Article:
Sustainable management of nitrogen nutrition in winter wheat through temporary intercropping with legumes

Sustainable management of nitrogen nutrition in winter wheat through temporary intercropping with... Wheat-legume temporary intercropping with legume devitalization in late winter can increase the N self-sufficiency of cropping systems and improve the N nutrition of wheat as a cash crop. However, this practice has been scarcely investigated. In this study, carried out in a Mediterranean environment with cold winters, we compared 14 treatments over 3 years with different weather patterns: (A) pure stands of common wheat (Triticum aestivum L.) grown at 0, 40, 80, 120, 160 kg N ha−1; (B) pure stands of faba bean (Vicia faba L. minor), pea (Pisum sativum L.), and squarrose clover (Trifolium squarrosum L.); (C) temporary intercrops of wheat and faba bean, pea, or clover; and (D) permanent intercrops of wheat and the same legumes. In the temporary intercrops, all legumes improved the wheat N availability compared with the unfertilized control. The “N effect” of legumes for wheat was consistent across years and proportional to the competitive ability of the legumes, i.e., faba bean > pea > clover. The higher the legume competitive ability, the higher was its N accumulation before devitalization, and the higher/earlier was the N supplied to wheat. Our findings demonstrate that the date of legume devitalization represents a key factor to be managed each year in order to maximize legume N supply while preventing excessive legume competition, which could undermine wheat growth and yield. Such a modulation was not possible in permanent intercrops, where legume competition depressed wheat grain yield. The N supplied with legume devitalization increased wheat grain N accumulation during grain filling. This is the first work comparing temporary and permanent intercrops of wheat with different legumes and over different seasons. Overall, temporary intercropping appears to be a feasible and efficient tool for the sustainable management of N nutrition in winter wheat. http://www.deepdyve.com/assets/images/DeepDyve-Logo-lg.png Agronomy for Sustainable Development Springer Journals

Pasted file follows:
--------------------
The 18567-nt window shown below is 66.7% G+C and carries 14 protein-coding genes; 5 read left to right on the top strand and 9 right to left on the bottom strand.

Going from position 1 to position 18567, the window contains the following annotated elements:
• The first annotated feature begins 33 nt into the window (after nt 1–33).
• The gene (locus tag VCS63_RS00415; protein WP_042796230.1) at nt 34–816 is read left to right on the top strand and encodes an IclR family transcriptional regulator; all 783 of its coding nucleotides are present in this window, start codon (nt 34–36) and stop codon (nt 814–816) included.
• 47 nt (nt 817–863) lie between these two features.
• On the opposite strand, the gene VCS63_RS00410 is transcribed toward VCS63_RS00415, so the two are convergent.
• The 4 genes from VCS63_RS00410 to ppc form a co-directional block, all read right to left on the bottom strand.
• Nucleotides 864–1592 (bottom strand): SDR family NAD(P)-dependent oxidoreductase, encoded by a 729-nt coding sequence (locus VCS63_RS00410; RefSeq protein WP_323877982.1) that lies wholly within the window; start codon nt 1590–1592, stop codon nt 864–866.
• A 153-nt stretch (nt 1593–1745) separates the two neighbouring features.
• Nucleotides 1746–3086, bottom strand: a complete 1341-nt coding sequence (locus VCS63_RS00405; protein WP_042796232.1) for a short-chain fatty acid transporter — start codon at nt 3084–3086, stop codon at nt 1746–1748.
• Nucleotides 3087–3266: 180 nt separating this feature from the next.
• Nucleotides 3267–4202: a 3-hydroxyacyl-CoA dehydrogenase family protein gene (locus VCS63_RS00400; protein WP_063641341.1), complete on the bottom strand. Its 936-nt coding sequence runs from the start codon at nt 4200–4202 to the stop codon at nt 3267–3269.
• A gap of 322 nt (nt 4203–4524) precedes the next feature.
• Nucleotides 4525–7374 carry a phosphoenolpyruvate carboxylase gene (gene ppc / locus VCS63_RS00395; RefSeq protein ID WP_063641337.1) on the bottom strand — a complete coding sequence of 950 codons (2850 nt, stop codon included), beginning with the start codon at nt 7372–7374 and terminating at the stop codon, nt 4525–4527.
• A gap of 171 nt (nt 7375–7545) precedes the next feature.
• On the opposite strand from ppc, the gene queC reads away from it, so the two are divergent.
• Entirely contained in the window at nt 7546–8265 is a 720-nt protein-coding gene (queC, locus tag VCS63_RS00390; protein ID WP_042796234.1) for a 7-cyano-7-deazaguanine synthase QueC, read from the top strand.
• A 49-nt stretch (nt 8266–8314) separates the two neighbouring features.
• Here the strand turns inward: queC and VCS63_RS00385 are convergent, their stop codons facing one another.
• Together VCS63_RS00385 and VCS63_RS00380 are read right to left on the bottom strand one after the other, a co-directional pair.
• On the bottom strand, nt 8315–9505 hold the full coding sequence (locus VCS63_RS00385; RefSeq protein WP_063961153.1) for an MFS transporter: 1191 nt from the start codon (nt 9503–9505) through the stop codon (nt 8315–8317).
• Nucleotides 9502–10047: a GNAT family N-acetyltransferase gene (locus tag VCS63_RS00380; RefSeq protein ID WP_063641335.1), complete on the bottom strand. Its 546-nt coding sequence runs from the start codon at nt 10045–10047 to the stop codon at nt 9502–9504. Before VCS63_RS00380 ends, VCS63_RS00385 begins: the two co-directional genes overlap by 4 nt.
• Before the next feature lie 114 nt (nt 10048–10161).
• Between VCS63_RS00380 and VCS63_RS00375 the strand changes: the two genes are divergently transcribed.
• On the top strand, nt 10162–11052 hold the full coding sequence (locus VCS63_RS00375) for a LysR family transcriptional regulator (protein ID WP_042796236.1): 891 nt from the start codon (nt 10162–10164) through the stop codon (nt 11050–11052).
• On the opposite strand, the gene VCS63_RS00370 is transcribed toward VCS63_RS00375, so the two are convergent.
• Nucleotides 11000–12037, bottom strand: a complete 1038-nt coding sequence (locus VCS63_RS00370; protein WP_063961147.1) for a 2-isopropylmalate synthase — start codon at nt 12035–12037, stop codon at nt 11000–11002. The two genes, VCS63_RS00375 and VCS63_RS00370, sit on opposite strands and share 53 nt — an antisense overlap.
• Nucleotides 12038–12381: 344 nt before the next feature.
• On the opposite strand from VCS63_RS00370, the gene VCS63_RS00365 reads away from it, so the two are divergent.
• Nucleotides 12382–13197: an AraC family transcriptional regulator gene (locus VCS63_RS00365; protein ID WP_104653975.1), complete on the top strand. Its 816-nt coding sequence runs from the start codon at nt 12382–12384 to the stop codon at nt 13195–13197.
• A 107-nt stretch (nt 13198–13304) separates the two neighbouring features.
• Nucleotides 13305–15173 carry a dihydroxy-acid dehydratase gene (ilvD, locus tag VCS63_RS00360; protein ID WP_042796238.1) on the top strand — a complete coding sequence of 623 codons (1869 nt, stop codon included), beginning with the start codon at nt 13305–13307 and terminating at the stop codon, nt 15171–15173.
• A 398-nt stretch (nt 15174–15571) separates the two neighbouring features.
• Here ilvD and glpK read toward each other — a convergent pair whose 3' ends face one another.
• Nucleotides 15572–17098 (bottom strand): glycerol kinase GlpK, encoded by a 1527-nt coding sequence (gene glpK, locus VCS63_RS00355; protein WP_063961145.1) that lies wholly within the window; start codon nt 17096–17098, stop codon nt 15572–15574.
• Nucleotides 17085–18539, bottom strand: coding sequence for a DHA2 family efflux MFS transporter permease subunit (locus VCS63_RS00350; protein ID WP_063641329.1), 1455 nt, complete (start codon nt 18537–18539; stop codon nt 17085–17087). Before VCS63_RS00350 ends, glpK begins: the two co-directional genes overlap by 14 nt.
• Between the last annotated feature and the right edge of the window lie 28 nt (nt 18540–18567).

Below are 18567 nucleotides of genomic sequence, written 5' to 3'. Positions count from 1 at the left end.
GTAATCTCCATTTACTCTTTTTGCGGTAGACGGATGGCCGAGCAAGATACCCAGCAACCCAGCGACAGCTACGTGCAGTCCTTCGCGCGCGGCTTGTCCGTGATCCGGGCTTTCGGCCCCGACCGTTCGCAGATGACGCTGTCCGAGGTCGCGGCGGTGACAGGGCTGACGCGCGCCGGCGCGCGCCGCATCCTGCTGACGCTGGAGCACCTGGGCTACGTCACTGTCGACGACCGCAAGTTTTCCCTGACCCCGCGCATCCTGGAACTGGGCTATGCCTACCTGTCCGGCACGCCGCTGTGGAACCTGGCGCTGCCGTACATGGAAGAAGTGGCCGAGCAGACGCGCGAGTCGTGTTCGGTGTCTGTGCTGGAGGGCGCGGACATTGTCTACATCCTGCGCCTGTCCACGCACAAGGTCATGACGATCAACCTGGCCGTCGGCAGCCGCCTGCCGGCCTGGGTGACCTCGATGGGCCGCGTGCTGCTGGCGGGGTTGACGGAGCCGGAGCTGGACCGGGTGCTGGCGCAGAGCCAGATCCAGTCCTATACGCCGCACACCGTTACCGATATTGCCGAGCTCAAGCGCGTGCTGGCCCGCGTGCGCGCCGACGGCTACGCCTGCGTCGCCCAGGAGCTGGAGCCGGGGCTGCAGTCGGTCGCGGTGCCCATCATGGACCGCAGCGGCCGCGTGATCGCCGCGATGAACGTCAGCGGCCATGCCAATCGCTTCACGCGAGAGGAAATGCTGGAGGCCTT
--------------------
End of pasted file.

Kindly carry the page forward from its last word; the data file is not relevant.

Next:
Sustainable management of nitrogen nutrition in winter wheat through temporary intercropping with legumes

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Publisher
Springer Paris
Copyright
Copyright © 2018 by INRA and Springer-Verlag France SAS, part of Springer Nature
Subject
Life Sciences; Agriculture; Soil Science & Conservation; Sustainable Development
ISSN
1774-0746
eISSN
1773-0155
D.O.I.
10.1007/s13593-018-0509-3
Publisher site
See Article on Publisher Site

Abstract

Wheat-legume temporary intercropping with legume devitalization in late winter can increase the N self-sufficiency of cropping systems and improve the N nutrition of wheat as a cash crop. However, this practice has been scarcely investigated. In this study, carried out in a Mediterranean environment with cold winters, we compared 14 treatments over 3 years with different weather patterns: (A) pure stands of common wheat (Triticum aestivum L.) grown at 0, 40, 80, 120, 160 kg N ha−1; (B) pure stands of faba bean (Vicia faba L. minor), pea (Pisum sativum L.), and squarrose clover (Trifolium squarrosum L.); (C) temporary intercrops of wheat and faba bean, pea, or clover; and (D) permanent intercrops of wheat and the same legumes. In the temporary intercrops, all legumes improved the wheat N availability compared with the unfertilized control. The “N effect” of legumes for wheat was consistent across years and proportional to the competitive ability of the legumes, i.e., faba bean > pea > clover. The higher the legume competitive ability, the higher was its N accumulation before devitalization, and the higher/earlier was the N supplied to wheat. Our findings demonstrate that the date of legume devitalization represents a key factor to be managed each year in order to maximize legume N supply while preventing excessive legume competition, which could undermine wheat growth and yield. Such a modulation was not possible in permanent intercrops, where legume competition depressed wheat grain yield. The N supplied with legume devitalization increased wheat grain N accumulation during grain filling. This is the first work comparing temporary and permanent intercrops of wheat with different legumes and over different seasons. Overall, temporary intercropping appears to be a feasible and efficient tool for the sustainable management of N nutrition in winter wheat.

Journal

Agronomy for Sustainable DevelopmentSpringer Journals

Published: May 30, 2018

References

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